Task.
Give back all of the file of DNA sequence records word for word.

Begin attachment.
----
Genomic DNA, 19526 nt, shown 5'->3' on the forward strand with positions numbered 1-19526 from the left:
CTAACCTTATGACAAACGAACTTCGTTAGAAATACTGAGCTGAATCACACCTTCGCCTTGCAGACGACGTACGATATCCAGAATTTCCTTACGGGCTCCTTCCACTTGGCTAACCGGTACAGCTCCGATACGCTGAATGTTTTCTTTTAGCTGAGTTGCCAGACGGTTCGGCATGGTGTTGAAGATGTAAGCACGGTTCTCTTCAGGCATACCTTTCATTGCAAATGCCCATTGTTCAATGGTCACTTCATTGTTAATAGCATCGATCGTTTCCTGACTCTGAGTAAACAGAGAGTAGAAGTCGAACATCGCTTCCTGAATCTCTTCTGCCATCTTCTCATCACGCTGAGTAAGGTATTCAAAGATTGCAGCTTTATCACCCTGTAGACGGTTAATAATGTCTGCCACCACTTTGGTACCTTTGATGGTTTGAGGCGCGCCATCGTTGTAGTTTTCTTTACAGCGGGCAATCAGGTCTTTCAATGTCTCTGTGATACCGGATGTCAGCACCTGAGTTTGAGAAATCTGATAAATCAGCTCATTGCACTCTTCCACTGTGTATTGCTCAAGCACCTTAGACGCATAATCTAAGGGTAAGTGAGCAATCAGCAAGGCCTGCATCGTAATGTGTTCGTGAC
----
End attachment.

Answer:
Genomic DNA, 19526 nt, shown 5'->3' on the forward strand with positions numbered 1-19526 from the left:
CTAACCTTATGACAAACGAACTTCGTTAGAAATACTGAGCTGAATCACACCTTCGCCTTGCAGACGACGTACGATATCCAGAATTTCCTTACGGGCTCCTTCCACTTGGCTAACCGGTACAGCTCCGATACGCTGAATGTTTTCTTTTAGCTGAGTTGCCAGACGGTTCGGCATGGTGTTGAAGATGTAAGCACGGTTCTCTTCAGGCATACCTTTCATTGCAAATGCCCATTGTTCAATGGTCACTTCATTGTTAATAGCATCGATCGTTTCCTGACTCTGAGTAAACAGAGAGTAGAAGTCGAACATCGCTTCCTGAATCTCTTCTGCCATCTTCTCATCACGCTGAGTAAGGTATTCAAAGATTGCAGCTTTATCACCCTGTAGACGGTTAATAATGTCTGCCACCACTTTGGTACCTTTGATGGTTTGAGGCGCGCCATCGTTGTAGTTTTCTTTACAGCGGGCAATCAGGTCTTTCAATGTCTCTGTGATACCGGATGTCAGCACCTGAGTTTGAGAAATCTGATAAATCAGCTCATTGCACTCTTCCACTGTGTATTGCTCAAGCACCTTAGACGCATAATCTAAGGGTAAGTGAGCAATCAGCAAGGCCTGCATCGTAATGTGTTCGTGAC